those culinary influences: its halal menu includes a variation on Middle Eastern falafel, South Asian samosas and curried stews, and even Italian-inspired pasta dishes. Having no prior experience with Somali food, I can't attest to the authenticity of the restaurant's offerings, but I can enthusiastically endorse the deliciousness of many of Samosa House's offerings--especially its namesake fried turnovers.
Those samosas will drive my return to Samosa House again and again. Each of the four fillings--vegetable, beef, chicken, and lamb--is uniquely flavored. The vegetable samosa is laced with coconut and scented with sweet spices; the meat versions, also well spiced, highlight the savory quality of their prime components. On my initial visits a samosa order comprised a single huge pastry, but on my last I received two smaller ones. I prefer the crust/filling ratio of the larger version, so I hope the change isn't permanent; but large or small, those casings were thin, light, and crispy. Accompanying tamarind and green-chile chutneys reiterate the Indian influence and provide a nice complement.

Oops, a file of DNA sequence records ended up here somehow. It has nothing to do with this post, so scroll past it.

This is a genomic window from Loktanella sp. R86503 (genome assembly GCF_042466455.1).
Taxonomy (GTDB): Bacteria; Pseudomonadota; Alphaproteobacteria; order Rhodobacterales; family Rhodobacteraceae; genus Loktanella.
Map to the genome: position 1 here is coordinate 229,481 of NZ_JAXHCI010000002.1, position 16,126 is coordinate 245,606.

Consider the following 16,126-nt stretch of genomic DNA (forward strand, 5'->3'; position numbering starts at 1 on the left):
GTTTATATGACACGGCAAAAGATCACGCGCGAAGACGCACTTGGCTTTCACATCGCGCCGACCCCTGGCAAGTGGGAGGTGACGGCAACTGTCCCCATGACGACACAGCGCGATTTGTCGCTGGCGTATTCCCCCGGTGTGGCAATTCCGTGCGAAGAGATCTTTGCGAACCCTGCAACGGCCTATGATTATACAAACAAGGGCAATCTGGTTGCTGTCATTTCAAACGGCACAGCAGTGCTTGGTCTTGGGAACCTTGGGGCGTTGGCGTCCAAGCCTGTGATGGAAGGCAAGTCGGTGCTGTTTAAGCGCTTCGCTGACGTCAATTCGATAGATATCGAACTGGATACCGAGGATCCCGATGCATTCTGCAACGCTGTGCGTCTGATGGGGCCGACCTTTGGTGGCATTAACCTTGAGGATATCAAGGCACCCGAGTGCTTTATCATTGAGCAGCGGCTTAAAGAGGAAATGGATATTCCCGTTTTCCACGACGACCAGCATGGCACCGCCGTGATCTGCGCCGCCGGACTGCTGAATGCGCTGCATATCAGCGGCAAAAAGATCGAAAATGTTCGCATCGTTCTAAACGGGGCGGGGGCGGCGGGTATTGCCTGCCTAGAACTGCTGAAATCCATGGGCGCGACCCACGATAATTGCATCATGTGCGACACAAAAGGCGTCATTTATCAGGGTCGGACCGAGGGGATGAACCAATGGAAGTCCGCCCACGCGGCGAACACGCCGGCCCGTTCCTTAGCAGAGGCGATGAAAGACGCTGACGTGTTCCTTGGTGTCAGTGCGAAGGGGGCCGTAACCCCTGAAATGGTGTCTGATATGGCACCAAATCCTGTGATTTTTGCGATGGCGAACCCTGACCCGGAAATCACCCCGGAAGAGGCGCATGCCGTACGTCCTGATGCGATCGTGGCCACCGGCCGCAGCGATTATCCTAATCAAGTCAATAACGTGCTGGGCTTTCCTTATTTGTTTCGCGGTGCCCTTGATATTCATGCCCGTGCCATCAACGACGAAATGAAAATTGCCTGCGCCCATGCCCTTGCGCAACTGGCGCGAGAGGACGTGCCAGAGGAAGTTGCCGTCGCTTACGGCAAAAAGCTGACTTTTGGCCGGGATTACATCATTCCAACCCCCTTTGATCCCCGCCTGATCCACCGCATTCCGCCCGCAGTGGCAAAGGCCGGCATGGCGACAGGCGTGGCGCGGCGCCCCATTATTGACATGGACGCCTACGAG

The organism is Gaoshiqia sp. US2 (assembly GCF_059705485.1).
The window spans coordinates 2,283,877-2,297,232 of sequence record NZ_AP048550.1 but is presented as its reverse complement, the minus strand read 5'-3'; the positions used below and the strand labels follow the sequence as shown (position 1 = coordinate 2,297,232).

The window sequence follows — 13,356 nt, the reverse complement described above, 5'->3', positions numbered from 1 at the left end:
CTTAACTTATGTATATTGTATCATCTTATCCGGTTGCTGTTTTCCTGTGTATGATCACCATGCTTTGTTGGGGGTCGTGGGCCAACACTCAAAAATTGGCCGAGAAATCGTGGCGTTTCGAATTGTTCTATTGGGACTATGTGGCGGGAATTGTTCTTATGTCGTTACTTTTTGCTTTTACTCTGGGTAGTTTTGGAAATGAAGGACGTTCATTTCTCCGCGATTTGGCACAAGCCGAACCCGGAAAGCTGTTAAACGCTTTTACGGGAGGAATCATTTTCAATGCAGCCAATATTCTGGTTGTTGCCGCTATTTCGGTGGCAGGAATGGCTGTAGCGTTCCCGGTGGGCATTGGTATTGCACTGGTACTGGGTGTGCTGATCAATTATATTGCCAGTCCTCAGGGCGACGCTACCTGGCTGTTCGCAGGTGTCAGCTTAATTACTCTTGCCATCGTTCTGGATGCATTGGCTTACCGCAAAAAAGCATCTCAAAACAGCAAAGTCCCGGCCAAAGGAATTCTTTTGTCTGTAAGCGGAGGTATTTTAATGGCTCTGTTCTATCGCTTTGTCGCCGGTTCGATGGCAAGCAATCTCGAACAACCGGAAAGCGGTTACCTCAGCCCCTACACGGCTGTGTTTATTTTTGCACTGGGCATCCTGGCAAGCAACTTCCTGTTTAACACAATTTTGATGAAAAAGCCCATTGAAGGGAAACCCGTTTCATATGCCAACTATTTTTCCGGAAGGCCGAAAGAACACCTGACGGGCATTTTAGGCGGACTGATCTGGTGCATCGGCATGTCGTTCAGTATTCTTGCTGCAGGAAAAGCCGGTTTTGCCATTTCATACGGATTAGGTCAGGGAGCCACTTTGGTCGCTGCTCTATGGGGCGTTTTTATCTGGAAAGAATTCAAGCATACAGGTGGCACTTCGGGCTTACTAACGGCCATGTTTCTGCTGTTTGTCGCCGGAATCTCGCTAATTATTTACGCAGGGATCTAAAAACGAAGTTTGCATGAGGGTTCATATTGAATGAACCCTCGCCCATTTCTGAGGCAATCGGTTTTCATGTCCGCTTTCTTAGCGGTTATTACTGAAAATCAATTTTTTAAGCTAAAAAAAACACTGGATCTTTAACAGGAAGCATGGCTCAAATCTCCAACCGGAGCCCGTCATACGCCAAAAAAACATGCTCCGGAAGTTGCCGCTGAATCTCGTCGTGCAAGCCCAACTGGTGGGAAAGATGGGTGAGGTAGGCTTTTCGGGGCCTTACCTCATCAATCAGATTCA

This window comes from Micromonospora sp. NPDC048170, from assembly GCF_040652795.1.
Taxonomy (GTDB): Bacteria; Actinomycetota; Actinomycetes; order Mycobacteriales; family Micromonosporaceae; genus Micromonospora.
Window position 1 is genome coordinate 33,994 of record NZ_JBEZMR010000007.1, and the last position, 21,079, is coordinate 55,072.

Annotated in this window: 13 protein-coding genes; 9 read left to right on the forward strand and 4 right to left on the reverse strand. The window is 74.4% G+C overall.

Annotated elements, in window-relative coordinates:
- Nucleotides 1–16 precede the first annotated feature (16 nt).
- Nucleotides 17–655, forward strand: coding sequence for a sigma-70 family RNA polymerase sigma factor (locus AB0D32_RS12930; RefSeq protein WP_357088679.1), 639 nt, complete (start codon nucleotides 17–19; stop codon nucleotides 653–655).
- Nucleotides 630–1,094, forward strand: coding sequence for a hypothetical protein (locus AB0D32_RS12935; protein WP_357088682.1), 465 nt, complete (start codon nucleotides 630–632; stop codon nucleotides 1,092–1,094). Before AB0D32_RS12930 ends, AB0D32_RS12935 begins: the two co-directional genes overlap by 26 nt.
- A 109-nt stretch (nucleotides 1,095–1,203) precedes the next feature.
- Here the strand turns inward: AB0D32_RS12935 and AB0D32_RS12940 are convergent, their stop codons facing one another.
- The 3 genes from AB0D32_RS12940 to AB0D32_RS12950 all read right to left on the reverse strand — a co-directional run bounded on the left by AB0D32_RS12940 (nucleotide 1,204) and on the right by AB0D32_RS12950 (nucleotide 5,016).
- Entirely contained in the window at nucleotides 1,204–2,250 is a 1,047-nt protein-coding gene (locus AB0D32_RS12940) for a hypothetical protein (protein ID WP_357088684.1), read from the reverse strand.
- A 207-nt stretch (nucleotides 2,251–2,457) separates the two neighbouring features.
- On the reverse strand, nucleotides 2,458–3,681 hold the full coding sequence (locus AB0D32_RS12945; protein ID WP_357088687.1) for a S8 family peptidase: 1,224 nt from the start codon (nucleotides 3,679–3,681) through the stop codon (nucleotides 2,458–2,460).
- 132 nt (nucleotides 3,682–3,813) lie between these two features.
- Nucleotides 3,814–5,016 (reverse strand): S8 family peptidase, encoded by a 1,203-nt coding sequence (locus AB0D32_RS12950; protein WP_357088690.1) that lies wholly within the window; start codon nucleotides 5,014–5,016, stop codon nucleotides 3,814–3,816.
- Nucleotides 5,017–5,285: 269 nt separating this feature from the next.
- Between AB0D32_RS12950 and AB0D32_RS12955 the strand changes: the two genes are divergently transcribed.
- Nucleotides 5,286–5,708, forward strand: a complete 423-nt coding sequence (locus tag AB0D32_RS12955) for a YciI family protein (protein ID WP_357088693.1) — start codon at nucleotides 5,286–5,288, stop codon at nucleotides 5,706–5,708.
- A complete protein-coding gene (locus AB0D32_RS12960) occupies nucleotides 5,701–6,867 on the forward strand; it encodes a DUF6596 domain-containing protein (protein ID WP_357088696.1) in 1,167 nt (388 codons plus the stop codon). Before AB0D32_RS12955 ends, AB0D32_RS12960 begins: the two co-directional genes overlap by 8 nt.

Even before we tasted the crispy samosas, we knew that the food at this family-owned restaurant was thoughtfully and carefully prepared: Amina Hassan, who owns Samosa House with her sister Hawa, always disappeared into the kitchen after taking our order and returned to the dining room bearing each dish, hot and fragrant, when it was finished. (Members of large parties shouldn't necessarily expect to eat quickly or even simultaneously. A better idea is to order with a sharing philosophy and divide the dishes as they come out.)